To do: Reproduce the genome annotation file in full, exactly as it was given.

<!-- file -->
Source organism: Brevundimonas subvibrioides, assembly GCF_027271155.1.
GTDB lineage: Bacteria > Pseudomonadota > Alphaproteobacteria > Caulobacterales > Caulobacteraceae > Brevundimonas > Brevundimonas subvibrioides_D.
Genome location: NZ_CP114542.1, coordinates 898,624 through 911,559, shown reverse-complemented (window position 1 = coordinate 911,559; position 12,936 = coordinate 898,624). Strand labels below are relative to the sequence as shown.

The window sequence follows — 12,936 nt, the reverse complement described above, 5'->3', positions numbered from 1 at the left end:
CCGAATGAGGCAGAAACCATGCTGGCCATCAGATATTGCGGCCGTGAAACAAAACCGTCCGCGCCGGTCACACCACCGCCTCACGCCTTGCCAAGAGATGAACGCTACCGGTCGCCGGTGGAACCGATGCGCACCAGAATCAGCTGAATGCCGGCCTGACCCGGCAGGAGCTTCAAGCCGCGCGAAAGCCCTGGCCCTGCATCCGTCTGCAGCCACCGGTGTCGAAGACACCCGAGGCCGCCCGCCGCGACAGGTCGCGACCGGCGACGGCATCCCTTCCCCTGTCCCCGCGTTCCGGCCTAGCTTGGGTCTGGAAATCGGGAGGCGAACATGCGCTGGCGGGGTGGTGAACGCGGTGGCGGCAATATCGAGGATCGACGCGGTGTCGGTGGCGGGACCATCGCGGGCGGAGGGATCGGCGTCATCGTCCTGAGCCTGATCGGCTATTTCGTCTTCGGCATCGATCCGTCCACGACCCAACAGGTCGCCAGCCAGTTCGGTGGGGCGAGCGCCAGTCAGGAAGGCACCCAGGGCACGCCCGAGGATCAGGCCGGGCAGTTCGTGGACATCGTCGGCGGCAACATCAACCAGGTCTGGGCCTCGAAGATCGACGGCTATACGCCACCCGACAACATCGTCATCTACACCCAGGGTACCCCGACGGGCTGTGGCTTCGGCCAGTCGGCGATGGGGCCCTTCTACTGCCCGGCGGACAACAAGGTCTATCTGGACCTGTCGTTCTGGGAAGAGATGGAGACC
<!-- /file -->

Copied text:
Source organism: Brevundimonas subvibrioides, assembly GCF_027271155.1.
GTDB lineage: Bacteria > Pseudomonadota > Alphaproteobacteria > Caulobacterales > Caulobacteraceae > Brevundimonas > Brevundimonas subvibrioides_D.
Genome location: NZ_CP114542.1, coordinates 898,624 through 911,559, shown reverse-complemented (window position 1 = coordinate 911,559; position 12,936 = coordinate 898,624). Strand labels below are relative to the sequence as shown.

The window sequence follows — 12,936 nt, the reverse complement described above, 5'->3', positions numbered from 1 at the left end:
CCGAATGAGGCAGAAACCATGCTGGCCATCAGATATTGCGGCCGTGAAACAAAACCGTCCGCGCCGGTCACACCACCGCCTCACGCCTTGCCAAGAGATGAACGCTACCGGTCGCCGGTGGAACCGATGCGCACCAGAATCAGCTGAATGCCGGCCTGACCCGGCAGGAGCTTCAAGCCGCGCGAAAGCCCTGGCCCTGCATCCGTCTGCAGCCACCGGTGTCGAAGACACCCGAGGCCGCCCGCCGCGACAGGTCGCGACCGGCGACGGCATCCCTTCCCCTGTCCCCGCGTTCCGGCCTAGCTTGGGTCTGGAAATCGGGAGGCGAACATGCGCTGGCGGGGTGGTGAACGCGGTGGCGGCAATATCGAGGATCGACGCGGTGTCGGTGGCGGGACCATCGCGGGCGGAGGGATCGGCGTCATCGTCCTGAGCCTGATCGGCTATTTCGTCTTCGGCATCGATCCGTCCACGACCCAACAGGTCGCCAGCCAGTTCGGTGGGGCGAGCGCCAGTCAGGAAGGCACCCAGGGCACGCCCGAGGATCAGGCCGGGCAGTTCGTGGACATCGTCGGCGGCAACATCAACCAGGTCTGGGCCTCGAAGATCGACGGCTATACGCCACCCGACAACATCGTCATCTACACCCAGGGTACCCCGACGGGCTGTGGCTTCGGCCAGTCGGCGATGGGGCCCTTCTACTGCCCGGCGGACAACAAGGTCTATCTGGACCTGTCGTTCTGGGAAGAGATGGAGACC